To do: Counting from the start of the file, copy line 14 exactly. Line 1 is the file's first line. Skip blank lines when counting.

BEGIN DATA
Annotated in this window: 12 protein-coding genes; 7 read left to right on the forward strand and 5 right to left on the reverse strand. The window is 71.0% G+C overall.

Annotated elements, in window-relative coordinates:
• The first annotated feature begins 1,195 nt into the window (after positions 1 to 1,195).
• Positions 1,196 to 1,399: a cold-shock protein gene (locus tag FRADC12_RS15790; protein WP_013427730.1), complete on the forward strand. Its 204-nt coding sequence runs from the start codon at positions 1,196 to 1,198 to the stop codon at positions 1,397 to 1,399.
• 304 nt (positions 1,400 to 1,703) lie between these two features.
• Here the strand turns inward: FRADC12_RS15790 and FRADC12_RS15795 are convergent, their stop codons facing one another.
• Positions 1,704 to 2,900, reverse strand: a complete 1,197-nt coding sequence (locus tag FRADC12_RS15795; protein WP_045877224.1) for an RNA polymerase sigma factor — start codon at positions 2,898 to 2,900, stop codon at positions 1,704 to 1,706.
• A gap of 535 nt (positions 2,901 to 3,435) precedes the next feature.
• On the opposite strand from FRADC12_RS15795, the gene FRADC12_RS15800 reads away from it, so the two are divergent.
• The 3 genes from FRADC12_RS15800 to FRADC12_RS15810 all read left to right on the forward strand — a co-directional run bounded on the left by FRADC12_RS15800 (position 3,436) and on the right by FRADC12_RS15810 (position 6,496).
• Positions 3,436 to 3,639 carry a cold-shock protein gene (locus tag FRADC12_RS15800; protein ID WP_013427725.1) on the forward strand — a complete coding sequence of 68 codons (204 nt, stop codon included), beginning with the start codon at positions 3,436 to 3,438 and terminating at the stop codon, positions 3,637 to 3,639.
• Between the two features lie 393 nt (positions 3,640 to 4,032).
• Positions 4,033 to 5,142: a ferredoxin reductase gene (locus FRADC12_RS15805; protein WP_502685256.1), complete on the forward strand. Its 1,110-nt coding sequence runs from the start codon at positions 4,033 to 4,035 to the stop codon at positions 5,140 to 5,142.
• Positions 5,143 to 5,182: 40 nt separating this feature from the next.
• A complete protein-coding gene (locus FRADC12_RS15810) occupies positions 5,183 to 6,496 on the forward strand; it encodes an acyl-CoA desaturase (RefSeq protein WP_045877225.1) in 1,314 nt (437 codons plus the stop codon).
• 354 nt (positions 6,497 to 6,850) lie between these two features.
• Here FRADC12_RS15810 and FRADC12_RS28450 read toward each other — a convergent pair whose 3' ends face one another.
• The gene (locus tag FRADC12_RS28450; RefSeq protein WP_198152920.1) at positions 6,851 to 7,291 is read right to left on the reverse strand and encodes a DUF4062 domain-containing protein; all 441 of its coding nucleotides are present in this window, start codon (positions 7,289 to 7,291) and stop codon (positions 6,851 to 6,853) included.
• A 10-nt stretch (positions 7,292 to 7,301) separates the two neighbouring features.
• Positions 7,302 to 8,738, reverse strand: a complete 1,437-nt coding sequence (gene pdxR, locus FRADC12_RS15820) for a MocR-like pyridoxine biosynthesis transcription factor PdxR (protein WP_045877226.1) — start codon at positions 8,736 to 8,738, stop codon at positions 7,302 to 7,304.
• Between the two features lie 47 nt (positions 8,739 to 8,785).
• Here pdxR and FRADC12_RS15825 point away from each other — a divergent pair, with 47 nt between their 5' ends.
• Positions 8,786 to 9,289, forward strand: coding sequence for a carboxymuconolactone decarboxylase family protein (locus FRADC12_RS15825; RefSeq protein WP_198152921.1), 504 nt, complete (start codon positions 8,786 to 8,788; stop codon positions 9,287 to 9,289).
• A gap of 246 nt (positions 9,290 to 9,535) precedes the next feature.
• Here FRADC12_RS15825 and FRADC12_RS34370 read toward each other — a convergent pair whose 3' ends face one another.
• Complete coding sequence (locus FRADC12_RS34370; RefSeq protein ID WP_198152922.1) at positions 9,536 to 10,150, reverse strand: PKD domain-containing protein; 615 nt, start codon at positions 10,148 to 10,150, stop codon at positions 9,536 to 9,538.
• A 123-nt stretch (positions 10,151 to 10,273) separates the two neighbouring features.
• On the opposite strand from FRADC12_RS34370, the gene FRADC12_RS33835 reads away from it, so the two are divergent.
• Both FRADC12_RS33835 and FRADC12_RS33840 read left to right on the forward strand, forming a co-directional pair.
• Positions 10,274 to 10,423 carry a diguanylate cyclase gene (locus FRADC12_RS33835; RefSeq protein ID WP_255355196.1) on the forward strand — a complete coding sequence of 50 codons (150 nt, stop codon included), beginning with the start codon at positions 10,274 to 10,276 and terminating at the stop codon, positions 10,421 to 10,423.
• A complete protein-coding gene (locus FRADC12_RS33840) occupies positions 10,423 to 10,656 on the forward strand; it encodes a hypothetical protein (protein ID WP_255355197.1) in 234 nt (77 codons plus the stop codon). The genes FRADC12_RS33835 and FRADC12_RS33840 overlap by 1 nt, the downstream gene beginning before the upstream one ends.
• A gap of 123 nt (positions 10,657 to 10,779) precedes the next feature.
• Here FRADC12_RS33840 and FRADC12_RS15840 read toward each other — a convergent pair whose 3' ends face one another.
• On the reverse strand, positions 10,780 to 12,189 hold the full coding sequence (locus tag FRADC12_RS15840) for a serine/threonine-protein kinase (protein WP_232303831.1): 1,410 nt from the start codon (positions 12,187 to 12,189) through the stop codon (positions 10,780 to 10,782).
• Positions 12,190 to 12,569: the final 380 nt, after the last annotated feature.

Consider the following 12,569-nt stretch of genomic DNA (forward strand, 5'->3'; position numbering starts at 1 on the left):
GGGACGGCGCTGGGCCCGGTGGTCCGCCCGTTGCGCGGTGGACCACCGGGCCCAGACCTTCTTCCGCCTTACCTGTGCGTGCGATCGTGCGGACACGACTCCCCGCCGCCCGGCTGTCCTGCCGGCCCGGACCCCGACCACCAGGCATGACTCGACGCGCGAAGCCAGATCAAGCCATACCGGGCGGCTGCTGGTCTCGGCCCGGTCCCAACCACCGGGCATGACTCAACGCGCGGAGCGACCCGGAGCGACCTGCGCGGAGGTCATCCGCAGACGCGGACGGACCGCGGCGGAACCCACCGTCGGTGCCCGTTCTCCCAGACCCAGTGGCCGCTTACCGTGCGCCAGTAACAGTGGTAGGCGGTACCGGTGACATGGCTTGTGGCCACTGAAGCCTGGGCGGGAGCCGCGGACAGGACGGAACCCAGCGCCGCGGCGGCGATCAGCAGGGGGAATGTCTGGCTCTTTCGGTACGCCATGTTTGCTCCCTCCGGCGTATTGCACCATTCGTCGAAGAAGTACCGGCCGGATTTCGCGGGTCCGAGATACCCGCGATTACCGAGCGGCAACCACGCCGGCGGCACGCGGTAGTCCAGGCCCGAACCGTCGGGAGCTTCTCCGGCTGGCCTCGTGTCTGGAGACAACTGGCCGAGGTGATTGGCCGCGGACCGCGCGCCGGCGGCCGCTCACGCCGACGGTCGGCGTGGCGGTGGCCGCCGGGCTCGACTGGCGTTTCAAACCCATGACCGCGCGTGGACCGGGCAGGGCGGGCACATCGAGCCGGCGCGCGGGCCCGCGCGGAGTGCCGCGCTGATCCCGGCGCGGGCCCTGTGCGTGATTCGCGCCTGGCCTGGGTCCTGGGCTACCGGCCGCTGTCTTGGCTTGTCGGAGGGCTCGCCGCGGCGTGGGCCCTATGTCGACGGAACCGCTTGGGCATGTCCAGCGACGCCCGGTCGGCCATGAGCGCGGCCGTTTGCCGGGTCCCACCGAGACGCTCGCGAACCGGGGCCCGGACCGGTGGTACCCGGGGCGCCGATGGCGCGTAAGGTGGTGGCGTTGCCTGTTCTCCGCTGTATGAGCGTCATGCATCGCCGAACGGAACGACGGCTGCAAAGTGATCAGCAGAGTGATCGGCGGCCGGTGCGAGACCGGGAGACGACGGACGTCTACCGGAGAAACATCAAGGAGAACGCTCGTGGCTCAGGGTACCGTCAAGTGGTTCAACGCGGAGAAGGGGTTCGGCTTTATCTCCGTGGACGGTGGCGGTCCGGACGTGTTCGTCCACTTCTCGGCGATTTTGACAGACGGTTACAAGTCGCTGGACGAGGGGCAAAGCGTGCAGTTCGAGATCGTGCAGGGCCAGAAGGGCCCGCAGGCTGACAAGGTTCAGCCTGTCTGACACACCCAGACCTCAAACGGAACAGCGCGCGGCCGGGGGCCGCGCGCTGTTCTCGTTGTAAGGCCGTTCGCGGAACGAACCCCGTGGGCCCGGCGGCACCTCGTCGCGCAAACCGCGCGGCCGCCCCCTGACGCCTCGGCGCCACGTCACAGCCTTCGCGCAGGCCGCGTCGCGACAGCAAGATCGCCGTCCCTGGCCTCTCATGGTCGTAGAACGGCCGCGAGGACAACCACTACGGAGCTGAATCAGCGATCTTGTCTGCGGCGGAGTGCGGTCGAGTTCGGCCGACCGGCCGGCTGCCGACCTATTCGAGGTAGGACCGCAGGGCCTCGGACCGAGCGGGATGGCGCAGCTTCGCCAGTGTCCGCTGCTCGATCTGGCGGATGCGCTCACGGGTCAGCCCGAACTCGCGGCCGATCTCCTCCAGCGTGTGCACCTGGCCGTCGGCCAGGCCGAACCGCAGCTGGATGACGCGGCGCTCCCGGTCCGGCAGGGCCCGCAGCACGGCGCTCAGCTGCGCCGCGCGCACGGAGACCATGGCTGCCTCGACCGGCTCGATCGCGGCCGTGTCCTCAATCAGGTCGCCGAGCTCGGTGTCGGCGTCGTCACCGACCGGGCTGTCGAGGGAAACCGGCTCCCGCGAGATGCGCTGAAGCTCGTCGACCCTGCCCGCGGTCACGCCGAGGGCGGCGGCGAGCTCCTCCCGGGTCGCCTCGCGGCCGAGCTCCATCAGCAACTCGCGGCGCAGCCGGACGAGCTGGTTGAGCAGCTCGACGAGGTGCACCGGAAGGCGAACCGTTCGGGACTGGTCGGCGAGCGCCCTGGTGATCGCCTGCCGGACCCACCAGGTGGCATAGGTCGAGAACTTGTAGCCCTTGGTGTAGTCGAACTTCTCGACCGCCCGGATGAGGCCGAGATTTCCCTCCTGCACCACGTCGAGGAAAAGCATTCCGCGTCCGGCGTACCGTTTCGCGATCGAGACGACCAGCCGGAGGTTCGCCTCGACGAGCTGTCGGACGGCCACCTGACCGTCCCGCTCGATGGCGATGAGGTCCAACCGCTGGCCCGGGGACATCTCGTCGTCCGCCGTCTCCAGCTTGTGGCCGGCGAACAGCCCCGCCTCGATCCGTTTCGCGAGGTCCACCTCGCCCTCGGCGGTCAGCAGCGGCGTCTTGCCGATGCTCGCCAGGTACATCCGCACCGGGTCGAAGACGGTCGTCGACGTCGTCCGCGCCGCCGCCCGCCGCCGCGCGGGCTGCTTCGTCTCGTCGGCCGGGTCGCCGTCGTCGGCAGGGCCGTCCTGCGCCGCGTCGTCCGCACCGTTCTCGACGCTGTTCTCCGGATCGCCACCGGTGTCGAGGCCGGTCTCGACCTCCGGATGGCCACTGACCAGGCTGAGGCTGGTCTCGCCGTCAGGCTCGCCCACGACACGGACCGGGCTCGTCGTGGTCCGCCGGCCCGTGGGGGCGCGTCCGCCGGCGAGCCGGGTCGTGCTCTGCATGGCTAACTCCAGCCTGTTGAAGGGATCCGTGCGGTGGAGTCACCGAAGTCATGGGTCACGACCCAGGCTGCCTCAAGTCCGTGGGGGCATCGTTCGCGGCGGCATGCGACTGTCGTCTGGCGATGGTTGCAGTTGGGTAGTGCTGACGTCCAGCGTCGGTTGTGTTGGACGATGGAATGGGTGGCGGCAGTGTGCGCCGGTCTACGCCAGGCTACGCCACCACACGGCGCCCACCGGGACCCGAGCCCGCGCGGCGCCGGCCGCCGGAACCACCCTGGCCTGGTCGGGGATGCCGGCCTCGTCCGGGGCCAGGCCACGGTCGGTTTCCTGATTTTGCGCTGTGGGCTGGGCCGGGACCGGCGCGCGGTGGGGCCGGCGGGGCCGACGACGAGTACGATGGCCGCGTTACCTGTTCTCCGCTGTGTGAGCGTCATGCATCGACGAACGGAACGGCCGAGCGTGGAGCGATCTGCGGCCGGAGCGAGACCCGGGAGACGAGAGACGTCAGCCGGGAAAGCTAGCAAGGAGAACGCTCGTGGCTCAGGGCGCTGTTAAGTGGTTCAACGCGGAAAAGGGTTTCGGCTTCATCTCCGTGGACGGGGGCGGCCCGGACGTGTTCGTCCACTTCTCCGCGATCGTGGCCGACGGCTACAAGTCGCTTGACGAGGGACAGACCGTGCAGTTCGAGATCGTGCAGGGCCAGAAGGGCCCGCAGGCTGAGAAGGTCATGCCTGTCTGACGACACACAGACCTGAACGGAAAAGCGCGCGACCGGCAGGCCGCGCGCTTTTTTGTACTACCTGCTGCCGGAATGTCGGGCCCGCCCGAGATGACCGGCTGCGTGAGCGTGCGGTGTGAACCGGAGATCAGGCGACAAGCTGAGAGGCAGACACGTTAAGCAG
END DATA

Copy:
• Positions 5,143 to 5,182: 40 nt separating this feature from the next.